I Give Up! part 1

How many times and in how many different situations have you uttered the words, “I GIVE UP!”

For me, ‘giving up’ usually meant stopping before a task was completed. As I have observed myself over the years I started to realize that I gave up just before the task or project is completed. Only another few minutes/hours/days/words/whatever and the work would have been done.

Has that ever happened to you? Have you ever ‘given up’ just before the finish line? Frustrating, isn’t it?

Conventional wisdom says we give up before it’s over is because we focus on how far we still have to go instead of how far we’ve already come. That’s because we CAN see the finish line and our lizard brain (aka the amygdala) kicks in and gives us thousands of reasons for not finishing .

The lizard brain comes up with every excuse and idea to tell us that if we cross that finish line, we might fail, or be wrong, or be made fun of. Stephen Pressfield, in his book, The War of Art, calls the lizard’s brain antics, ‘resistance’. That resistance gains momentum as we get closer; closer to the answers, to the insights, closer to our project or task deadline – closer to the finish line.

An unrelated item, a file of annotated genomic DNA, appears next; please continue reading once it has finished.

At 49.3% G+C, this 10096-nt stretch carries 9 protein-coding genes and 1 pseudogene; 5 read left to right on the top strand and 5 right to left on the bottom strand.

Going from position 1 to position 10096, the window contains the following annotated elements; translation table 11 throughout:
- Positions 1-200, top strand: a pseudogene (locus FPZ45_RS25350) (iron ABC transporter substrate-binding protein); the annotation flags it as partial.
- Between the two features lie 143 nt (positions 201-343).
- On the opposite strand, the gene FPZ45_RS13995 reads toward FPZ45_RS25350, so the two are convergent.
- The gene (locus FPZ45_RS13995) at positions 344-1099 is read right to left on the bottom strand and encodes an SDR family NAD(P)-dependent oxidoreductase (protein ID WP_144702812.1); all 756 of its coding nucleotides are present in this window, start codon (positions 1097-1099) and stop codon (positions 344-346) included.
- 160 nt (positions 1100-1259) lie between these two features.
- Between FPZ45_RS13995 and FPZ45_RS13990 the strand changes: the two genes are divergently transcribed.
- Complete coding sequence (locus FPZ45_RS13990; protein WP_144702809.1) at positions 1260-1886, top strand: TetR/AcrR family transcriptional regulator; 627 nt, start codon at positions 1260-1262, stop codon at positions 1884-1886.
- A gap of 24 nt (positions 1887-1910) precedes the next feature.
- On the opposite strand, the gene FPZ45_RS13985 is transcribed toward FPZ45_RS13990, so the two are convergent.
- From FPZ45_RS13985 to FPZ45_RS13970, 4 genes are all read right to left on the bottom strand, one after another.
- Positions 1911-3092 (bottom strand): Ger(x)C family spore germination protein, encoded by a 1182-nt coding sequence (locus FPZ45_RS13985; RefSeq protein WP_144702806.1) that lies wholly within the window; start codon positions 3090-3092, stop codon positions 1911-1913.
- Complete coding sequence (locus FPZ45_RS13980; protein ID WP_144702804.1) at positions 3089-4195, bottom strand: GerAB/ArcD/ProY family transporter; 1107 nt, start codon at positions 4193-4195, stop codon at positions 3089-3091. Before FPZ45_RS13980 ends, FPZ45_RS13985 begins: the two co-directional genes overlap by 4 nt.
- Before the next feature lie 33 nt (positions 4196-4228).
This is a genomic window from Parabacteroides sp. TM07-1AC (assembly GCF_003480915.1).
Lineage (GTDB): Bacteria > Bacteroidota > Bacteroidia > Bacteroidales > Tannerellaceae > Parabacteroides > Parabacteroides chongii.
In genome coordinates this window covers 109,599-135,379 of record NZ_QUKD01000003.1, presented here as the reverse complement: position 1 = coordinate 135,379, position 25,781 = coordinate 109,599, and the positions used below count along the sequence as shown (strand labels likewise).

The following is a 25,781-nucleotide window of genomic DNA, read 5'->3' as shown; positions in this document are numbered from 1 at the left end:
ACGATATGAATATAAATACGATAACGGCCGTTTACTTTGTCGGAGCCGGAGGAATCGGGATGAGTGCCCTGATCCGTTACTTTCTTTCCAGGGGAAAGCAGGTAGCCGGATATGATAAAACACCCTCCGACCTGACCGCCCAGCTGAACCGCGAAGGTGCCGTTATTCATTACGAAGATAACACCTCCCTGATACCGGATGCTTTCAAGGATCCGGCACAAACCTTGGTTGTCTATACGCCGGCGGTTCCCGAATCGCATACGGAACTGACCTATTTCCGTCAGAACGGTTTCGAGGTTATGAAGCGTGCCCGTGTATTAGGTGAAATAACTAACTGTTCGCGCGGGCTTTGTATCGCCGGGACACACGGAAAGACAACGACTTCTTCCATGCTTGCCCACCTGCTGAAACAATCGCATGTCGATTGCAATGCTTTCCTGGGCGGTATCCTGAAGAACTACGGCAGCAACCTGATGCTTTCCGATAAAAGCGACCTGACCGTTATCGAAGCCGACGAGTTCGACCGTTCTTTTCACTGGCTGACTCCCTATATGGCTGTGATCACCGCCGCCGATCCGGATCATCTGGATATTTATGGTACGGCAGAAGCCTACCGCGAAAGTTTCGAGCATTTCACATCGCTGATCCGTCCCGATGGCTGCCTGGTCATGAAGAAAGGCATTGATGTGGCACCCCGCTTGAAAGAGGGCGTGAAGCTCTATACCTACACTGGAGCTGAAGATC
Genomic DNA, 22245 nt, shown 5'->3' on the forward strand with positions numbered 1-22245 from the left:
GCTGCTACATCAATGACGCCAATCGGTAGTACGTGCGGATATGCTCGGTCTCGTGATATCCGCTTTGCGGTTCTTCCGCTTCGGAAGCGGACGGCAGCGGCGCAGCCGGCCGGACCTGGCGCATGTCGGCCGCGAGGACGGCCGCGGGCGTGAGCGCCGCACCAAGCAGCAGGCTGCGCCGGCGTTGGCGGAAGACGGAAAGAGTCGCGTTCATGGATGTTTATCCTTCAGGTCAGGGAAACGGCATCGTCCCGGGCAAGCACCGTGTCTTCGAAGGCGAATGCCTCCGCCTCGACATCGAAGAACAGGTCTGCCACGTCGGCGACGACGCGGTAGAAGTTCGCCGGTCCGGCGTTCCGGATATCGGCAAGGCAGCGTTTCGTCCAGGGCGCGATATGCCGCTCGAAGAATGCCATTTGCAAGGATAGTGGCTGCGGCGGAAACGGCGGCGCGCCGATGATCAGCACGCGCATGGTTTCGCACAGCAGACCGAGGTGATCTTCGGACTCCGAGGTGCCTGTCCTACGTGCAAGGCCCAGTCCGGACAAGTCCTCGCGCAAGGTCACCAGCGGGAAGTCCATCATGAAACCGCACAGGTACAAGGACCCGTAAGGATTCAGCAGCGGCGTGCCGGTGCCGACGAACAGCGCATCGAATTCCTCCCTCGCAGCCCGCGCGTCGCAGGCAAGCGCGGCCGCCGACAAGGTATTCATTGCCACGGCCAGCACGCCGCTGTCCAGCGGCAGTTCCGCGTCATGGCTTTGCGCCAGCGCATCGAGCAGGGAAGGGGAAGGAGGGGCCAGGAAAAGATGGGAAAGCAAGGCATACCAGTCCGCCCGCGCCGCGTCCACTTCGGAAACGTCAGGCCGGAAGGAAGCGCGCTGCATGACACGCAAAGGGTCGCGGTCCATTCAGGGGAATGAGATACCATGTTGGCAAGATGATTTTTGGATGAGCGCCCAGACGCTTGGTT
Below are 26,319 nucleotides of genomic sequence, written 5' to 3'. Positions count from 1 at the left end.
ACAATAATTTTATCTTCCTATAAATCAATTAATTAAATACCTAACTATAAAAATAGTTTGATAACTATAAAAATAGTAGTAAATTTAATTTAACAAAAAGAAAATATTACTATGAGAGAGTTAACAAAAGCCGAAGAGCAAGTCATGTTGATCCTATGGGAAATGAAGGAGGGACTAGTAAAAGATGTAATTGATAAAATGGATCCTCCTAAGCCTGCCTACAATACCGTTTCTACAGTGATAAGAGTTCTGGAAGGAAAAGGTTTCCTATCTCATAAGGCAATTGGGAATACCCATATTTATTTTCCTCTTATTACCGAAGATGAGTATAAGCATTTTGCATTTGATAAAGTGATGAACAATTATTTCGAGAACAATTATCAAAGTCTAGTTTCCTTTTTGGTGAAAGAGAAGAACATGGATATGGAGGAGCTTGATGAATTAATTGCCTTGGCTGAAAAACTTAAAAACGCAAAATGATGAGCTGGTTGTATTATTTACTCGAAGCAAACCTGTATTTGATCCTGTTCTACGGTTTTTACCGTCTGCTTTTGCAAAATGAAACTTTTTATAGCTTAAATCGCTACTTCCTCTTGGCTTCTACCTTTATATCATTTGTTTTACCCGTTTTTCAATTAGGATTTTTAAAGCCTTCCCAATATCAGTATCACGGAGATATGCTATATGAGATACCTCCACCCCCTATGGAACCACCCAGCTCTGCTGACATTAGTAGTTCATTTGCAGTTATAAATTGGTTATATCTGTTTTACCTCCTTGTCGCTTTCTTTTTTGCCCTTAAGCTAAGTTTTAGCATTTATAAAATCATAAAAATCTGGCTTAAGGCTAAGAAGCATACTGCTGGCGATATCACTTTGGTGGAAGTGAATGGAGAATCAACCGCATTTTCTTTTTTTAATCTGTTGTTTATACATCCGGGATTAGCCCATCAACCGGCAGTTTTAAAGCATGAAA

So what can we do? How do we learn ways to quieten and ignore the lizard brain? How do we learn to cross the finish line with the same energy we put into getting so close? How do we learn to stop saying, ‘I GIVE UP!’

First, we have to recognize and realize when our lizard brain kicks in. It’s the brain that says, ‘I’m not good enough’, ‘I did better yesterday (or last week)’, ‘don’t do that because people might laugh at you’, and the infamous, ‘if you cross that finish line you won’t succeed and then what will you do?’

Once we recognize the lizard brain in action we must stop and celebrate how far we HAVE come with that project or task (I like to celebrate milestones along the way rather than wait for lizard brain to kick in and slow me down). Then it’s one step at a time until you cross the finish line.Then, when the project or task is completed, another celebration is due.

Every time we celebrate, every time we fight the fear, every time we don’t give up, the lizard brain has less to talk to us about. The result? We get our projects/tasks completed on time.

When we accomplish ourĀ  projects or activities on time, we can rest assured we’re getting paid to pay attention.

Stay strong!

PS Part 2 will show you how to use ‘I GIVE UP!’ in a positive way.

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